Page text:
A Question of Justice: NYPD ‘Stop-and-Frisks’ Down First Quarter of 2013

Published On May 13, 2013 | By CopBlock | Articles

Submitted by Elizabeth Renter

The NYPD makes no bones about their tactic. They call it crime prevention, we call it racist violation of constitutional rights. But their “stop-and-frisk” tactics have declined for the first time in several years, raising the question – is the NYPD ready to give up this practice of criminalizing people based solely on their location and likely their race?

According to the Wall Street Journal, stop-and-frisks are down over 50 percent for the first quarter of 2013, when compared with 2012. It comes at an interesting time, as the city is facing a federal lawsuit for their employment of these practices.
The lawsuit was filed on behalf of several people who were victims of the stops. In case you’re unaware of the tactic, a stop-and-frisk is when a cop sees you in a high-crime neighborhood and uses this, paired with any other loose justification, to assume you may have committed or may be about to commit a crime. The officer then detains you on the street and may frisk you or pat you down.

The stop-and-frisk approach is largely used by rookies operating in the Operation Impact program, which sends a large amount of uniformed officers into high crime neighborhoods to sort of make their presence known. If the stops were made because there was good evidence of an impending crime, it might not be so bad. But officers are using the mere reputation of neighborhood and things like clothing or loitering as evidence to justify a search. As you well may imagine, they are doing it en masse to black and Latino men.

In 2002, for instance, 85 percent of those stopped were Latino or black, and 90 percent were released without criminal charge or arrest. What does that mean? That 90 percent had done nothing wrong. This is the crux of the lawsuit. So, why are stop-and-frisks down? Ask the NYPD and they will tell you it’s a staffing issue or a training situation. Still, the lawsuit certainly can’t be ignored, and there’s a good chance that the department is quietly backing off.

Most interesting about the drop in stop-and-frisks, however, is that it comes at the same time as a drop in crime rates. Crime in the city is down 2.7 percent during the first quarter of 2013, and murders are down 30 percent. What this says is that stop-and-frisks may not have the amazing impact that the city wants you to believe. In fact, it seems, the dropping crime rate has nothing to do with the use of stop-and-frisk tactics.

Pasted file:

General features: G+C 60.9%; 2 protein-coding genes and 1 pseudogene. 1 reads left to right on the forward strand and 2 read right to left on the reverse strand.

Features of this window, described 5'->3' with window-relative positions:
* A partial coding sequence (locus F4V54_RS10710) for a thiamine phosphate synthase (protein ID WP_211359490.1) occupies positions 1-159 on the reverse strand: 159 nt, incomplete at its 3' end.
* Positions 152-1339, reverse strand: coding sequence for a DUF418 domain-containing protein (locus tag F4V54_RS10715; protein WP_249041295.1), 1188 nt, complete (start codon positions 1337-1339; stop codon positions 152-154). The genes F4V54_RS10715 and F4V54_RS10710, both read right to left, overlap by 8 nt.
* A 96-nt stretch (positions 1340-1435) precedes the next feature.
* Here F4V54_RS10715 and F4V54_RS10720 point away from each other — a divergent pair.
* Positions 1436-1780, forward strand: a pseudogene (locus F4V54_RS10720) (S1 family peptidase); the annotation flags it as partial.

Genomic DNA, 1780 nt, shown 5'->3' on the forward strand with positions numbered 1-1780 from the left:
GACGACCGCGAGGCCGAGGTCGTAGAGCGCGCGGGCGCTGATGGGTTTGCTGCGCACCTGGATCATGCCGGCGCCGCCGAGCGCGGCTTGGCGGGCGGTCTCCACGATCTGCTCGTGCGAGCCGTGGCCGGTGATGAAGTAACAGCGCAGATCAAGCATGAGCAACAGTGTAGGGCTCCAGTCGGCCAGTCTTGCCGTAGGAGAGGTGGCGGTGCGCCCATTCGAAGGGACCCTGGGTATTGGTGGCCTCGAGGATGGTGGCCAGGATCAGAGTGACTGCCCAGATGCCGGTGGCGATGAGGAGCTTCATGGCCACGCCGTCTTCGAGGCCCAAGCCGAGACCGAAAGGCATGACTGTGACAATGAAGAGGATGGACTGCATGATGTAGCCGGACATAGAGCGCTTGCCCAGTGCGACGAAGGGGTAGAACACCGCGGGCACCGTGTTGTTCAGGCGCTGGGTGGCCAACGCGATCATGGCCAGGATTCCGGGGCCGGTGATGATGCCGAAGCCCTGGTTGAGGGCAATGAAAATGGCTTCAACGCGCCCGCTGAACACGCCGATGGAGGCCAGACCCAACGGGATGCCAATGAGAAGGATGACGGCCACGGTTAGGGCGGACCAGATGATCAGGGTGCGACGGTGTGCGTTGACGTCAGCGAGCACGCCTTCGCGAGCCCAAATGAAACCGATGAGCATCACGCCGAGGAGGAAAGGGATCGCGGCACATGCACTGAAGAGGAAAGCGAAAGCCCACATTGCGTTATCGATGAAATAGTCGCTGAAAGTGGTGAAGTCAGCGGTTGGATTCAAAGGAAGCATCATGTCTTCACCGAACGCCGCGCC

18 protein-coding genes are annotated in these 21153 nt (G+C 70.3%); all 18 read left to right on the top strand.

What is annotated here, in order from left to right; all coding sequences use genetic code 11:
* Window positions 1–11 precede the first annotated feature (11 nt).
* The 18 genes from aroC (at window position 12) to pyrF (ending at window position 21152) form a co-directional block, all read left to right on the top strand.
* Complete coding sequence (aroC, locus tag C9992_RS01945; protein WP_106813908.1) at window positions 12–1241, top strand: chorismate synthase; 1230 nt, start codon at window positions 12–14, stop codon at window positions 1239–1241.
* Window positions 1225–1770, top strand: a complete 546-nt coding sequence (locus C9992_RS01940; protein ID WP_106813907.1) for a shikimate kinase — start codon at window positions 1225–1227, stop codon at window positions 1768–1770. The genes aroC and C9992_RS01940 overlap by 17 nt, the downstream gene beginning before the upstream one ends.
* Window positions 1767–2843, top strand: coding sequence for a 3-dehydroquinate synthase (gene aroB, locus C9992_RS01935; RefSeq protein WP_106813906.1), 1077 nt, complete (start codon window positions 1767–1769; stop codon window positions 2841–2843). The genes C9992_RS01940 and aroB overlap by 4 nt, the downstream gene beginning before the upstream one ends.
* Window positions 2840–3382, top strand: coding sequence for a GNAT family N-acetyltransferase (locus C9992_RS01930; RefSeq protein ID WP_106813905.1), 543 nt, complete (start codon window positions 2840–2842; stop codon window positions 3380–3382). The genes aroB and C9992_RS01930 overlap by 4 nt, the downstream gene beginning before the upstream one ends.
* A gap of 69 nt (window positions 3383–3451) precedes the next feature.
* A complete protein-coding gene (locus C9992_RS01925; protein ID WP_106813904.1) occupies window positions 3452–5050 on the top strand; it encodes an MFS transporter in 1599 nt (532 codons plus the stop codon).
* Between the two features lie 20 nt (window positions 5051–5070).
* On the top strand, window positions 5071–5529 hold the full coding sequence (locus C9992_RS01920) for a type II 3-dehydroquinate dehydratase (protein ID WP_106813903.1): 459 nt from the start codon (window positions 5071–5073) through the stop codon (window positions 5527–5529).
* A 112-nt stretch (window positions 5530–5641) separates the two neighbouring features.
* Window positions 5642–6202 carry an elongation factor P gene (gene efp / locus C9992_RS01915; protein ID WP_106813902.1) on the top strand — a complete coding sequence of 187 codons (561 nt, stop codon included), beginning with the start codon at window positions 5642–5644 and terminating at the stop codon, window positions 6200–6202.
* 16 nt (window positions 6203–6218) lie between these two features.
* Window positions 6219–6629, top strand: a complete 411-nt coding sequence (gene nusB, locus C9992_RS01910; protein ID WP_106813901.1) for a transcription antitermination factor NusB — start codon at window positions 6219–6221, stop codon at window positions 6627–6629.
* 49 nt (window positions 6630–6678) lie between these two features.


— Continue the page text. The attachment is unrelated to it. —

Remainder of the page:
So, if stop-and-frisk does not reduce crime, what does it do?

Generally, stopping people without solid justification and doing so in significantly racially-disproportionate numbers does nothing but widen the rift between a community and the police. It does nothing but justify the bitter distrust held by many people within the city. From the NYPD’s perspective, it likely serves to keep people “in their place.”

This post was originally blogged on AQuestionofJustice.com, the personal justice blog of freelance writer Elizabeth Renter. You can contact Ms. Renter through her blog or her website: www.ElizabeththeWriter.com

 

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  • Common Sense

    What you leave out of your percentages is the number of blacks and latinos that commit the crimes.

    Maybe if the author resided in Cliffside Park or Brooklyn I would give the generic article more credit.

    .

  • Keith

    What you leave out(CS) is what percentage of those frisked had their constitutional rights usurped. Oh yeah, forget it, that 100%, no need to be redundant.

  • RadicalDude

    Evidence to what I have said before: lawsuits are one of the most effective means to hold the authoritarian gangsters accountable. If you want to hold cops accountable, you have to learn how to effectively fight them in court. If Ademo had sued Ed Burke when Burke falsely accused Ademo(slander) of threatening him(which directly led to the false arrest/false imprisonment), I doubt Burke would be messing w/ any of these cop blockers nowadays.

  • YankeeFan

    The issue isn’t crimes rates based on ethnicity, it is the police using a highly questionable tactic. Police need to have RS to initiate a stop and skin colour, regardless of crimes rates for that particular persons colour, isn’t RS. Just like RS isn’t, I don’t know if you are felon who can’t legally carry a weapon. I get certain ethnicities may have higher crimes rates but that is not relevant to the legal standard of RS I know it’s low but it has to be more than a hunch